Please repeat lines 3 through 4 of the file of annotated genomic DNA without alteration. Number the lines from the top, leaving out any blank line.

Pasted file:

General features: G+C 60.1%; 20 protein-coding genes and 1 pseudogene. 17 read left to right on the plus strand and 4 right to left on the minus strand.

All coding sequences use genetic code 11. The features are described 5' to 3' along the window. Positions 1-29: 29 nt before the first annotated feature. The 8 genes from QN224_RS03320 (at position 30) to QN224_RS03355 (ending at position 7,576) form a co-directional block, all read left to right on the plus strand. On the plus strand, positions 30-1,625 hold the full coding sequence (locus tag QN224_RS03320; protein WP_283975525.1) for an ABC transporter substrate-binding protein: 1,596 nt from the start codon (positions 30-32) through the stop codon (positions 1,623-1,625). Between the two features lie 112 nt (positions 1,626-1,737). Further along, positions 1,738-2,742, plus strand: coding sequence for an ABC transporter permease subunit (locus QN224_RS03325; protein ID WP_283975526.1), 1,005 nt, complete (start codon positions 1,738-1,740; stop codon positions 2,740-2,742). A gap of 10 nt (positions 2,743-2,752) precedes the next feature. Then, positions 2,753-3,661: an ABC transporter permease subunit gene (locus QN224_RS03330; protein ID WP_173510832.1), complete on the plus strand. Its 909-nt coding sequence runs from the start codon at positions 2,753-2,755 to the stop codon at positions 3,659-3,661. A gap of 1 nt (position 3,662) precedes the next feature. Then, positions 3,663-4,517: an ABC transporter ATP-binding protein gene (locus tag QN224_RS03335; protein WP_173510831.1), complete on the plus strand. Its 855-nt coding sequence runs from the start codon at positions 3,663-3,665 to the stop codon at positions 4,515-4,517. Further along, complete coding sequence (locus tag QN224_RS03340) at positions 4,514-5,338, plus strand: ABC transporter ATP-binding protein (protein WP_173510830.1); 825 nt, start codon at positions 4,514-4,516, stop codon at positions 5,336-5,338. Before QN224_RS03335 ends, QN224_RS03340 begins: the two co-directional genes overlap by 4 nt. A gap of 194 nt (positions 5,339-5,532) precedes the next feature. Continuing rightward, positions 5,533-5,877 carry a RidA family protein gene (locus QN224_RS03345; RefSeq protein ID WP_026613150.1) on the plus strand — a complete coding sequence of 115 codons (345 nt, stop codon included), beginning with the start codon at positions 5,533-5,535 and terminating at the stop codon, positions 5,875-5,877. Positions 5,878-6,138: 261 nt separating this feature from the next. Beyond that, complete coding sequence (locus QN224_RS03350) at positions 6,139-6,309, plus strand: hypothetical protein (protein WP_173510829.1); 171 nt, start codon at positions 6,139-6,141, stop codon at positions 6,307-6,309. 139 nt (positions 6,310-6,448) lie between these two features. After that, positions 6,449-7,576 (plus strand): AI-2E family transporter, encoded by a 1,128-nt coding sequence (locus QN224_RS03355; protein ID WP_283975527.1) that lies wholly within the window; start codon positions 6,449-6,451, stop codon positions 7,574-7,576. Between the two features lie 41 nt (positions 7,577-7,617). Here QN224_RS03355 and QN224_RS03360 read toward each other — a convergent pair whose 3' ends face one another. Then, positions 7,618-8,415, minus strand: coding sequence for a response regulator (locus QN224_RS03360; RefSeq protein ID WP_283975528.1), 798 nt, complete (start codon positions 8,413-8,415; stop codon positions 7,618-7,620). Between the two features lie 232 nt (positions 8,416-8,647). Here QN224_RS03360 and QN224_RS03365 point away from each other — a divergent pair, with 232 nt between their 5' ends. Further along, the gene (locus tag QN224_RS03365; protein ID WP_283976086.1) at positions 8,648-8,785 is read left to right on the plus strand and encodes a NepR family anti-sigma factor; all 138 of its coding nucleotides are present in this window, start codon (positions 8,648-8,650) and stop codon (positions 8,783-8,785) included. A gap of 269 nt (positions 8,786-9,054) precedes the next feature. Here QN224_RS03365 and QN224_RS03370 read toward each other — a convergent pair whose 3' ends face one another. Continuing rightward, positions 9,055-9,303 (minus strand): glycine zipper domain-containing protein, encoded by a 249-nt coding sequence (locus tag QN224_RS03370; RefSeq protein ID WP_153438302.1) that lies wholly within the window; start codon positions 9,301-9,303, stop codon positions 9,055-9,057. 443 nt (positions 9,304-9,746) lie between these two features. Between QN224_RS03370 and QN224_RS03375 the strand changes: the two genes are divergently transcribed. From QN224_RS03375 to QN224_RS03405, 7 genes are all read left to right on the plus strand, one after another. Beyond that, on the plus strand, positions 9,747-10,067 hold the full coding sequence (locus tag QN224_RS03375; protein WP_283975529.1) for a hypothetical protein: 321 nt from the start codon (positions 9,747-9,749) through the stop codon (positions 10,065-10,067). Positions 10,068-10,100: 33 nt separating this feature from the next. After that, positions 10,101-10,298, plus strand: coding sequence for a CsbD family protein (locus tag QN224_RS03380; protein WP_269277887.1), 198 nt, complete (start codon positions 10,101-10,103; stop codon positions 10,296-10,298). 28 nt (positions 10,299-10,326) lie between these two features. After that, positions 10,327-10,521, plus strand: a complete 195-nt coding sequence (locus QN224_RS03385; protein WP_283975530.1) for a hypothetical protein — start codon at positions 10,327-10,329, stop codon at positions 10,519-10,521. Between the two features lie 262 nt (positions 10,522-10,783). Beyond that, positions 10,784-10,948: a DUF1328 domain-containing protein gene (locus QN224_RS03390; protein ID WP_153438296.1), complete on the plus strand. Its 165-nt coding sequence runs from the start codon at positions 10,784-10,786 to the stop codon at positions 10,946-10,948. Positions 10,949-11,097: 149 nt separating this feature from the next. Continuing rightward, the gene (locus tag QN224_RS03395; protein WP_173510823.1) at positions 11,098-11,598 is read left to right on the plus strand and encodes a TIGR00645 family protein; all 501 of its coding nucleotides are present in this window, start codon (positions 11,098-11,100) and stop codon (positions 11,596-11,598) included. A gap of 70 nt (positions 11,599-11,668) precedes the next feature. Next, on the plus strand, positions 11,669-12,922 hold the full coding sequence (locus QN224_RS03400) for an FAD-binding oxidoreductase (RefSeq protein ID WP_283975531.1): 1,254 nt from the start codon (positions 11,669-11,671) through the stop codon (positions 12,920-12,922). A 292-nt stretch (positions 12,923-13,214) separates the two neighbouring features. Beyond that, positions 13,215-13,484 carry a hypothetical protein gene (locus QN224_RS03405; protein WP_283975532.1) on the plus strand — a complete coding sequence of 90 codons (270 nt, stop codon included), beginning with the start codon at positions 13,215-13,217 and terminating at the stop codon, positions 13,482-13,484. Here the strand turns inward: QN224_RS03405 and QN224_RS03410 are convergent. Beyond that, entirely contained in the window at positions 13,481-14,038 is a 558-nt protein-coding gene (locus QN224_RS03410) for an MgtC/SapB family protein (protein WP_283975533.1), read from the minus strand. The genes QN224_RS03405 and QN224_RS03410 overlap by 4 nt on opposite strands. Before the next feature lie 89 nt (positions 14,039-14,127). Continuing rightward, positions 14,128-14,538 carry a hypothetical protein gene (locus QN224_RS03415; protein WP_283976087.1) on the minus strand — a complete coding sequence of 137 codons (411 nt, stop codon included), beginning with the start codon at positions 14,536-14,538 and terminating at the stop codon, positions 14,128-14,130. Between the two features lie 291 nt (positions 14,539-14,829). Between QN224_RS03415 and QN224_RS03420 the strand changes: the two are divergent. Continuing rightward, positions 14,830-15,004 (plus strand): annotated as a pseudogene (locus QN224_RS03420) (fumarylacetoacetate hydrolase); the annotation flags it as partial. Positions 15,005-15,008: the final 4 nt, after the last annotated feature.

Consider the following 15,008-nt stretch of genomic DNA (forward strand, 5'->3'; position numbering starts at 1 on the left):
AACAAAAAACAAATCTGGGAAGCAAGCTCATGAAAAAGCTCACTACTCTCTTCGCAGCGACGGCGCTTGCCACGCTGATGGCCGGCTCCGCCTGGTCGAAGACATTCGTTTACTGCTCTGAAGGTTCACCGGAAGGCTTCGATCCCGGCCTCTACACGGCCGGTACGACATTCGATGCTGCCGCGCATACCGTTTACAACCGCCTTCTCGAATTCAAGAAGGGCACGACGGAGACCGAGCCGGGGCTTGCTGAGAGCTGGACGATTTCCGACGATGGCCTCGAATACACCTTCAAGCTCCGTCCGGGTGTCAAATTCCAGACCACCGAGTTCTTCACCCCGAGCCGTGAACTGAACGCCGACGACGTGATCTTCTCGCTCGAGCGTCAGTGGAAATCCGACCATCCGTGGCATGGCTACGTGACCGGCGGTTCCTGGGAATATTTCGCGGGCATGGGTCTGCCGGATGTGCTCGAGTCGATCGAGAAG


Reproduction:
Consider the following 15,008-nt stretch of genomic DNA (forward strand, 5'->3'; position numbering starts at 1 on the left):
AACAAAAAACAAATCTGGGAAGCAAGCTCATGAAAAAGCTCACTACTCTCTTCGCAGCGACGGCGCTTGCCACGCTGATGGCCGGCTCCGCCTGGTCGAAGACATTCGTTTACTGCTCTGAAGGTTCACCGGAAGGCTTCGATCCCGGCCTCTACACGGCCGGTACGACATTCGATGCTGCCGCGCATACCGTTTACAACCGCCTTCTCGAATTCAAGAAGGGCACGACGGAGACCGAGCCGGGGCTTGCTGAGAGCTGGACGATTTCCGACGATGGCCTCGAATACACCTTCAAGCTCCGTCCGGGTGTCAAATTCCAGACCACCGAGTTCTTCACCCCGAGCCGTGAACTGAACGCCGACGACGTGATCTTCTCGCTCGAGCGTCAGTGGAAATCCGACCATCCGTGGCATGGCTACGTGACCGGCGGTTCCTGGGAATATTTCGCGGGCATGGGTCTGCCGGATGTGCTCGAGTCGATCGAGAAG